Typical Costs Of Treating Health Issues In the Dogue De Bordeaux and How Pet Insurance Can Help
As mastiffs, the Dogue De Bordeaux is a tough and sturdy dog, but like any other breed, they’re still prone to specific health problems, and emergencies can happen. Caring for ongoing conditions and emergency vet situations can create financial hardships in a hurry. But a small monthly payment for the right pet insurance plan for your Dogue De Bordeaux can save your bank account and give you time to care for your pup without worrying over bills.
Take a look at what it costs to treat the Dogue De Bordeaux health problems mentioned above:
- Bloat Costs: The only way to correct GDV is an emergency surgery in which the stomach is corrected and tacked to the abdominal wall. The estimated surgery costs to repair GDV average between $2,000 and $5,000, but complications could inflate bills further. And dogs who experience bloat once run a higher risk of having it happen again. With the right pet insurance plan for your Dogue De Bordeaux, you’ll be saved from the sudden and staggering bills bloat can create and never be forced to make heartbreaking choices because you can’t afford care.
- DCM Costs: To diagnose heart disease in dogs, vets will turn to X-rays, electrocardiograms, and echocardiograms, and this cardiac examination could cost an estimated $1,000. And though DCM in dogs can lead to eventual heart failure, heart medications can help slow deterioration. Your vet might prescribe quite the cocktail of medicines to manage heart disease, including ACE inhibitors, diuretics, nitroglycerin, vasodilators, and beta-blockers. These vital heart medications could run anywhere from $50 to $200 per month. Pet insurance plans that offer coverage on prescriptions can save you big.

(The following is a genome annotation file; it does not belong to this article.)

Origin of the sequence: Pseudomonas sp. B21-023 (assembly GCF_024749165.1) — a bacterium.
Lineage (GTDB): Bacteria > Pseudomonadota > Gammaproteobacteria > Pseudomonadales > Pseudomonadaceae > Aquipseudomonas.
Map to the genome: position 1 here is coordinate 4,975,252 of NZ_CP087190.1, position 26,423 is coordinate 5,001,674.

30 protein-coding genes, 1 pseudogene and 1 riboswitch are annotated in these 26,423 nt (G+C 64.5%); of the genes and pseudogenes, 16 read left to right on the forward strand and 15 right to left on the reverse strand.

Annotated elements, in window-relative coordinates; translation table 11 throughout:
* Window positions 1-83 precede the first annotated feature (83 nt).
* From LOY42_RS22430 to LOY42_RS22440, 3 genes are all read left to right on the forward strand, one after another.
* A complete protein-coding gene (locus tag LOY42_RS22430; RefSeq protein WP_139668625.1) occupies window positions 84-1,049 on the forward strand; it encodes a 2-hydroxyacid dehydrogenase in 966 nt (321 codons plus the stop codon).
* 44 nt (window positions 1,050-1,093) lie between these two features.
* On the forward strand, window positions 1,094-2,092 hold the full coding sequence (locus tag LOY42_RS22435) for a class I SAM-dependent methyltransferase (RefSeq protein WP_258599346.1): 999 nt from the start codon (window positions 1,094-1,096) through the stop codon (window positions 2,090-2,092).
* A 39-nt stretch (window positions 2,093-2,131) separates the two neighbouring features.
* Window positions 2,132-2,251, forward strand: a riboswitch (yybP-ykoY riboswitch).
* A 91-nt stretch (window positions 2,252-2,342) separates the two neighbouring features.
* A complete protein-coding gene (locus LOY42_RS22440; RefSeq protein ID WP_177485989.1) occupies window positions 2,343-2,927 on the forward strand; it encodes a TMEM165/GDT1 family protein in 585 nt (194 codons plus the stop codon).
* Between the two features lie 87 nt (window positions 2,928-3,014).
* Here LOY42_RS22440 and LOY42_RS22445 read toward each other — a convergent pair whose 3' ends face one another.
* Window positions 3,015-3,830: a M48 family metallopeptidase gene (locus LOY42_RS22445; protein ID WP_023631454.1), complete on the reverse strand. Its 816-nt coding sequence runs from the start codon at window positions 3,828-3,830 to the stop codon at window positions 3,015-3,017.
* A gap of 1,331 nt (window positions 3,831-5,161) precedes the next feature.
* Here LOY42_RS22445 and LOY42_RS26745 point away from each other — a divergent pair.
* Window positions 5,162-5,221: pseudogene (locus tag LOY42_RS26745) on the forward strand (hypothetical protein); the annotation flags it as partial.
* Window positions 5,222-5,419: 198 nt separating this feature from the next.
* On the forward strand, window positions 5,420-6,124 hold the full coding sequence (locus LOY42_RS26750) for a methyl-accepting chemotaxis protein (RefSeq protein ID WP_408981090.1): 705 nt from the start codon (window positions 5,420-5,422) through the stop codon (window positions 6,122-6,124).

- Hip Dysplasia Costs: Severe cases of hip dysplasia could require expensive surgery with costs ranging between $2,000 – $7,000. And even if your Dogue De Bordeaux doesn’t need surgery, treatment could involve oral medications, injections, and even physical therapy, which can create bills of $500 or more yearly. Treating hip dysplasia can wear away at your wallet, but pet insurance offers financial protection against the high costs of orthopedic problems in dogs by helping with vet bills and prescription medications.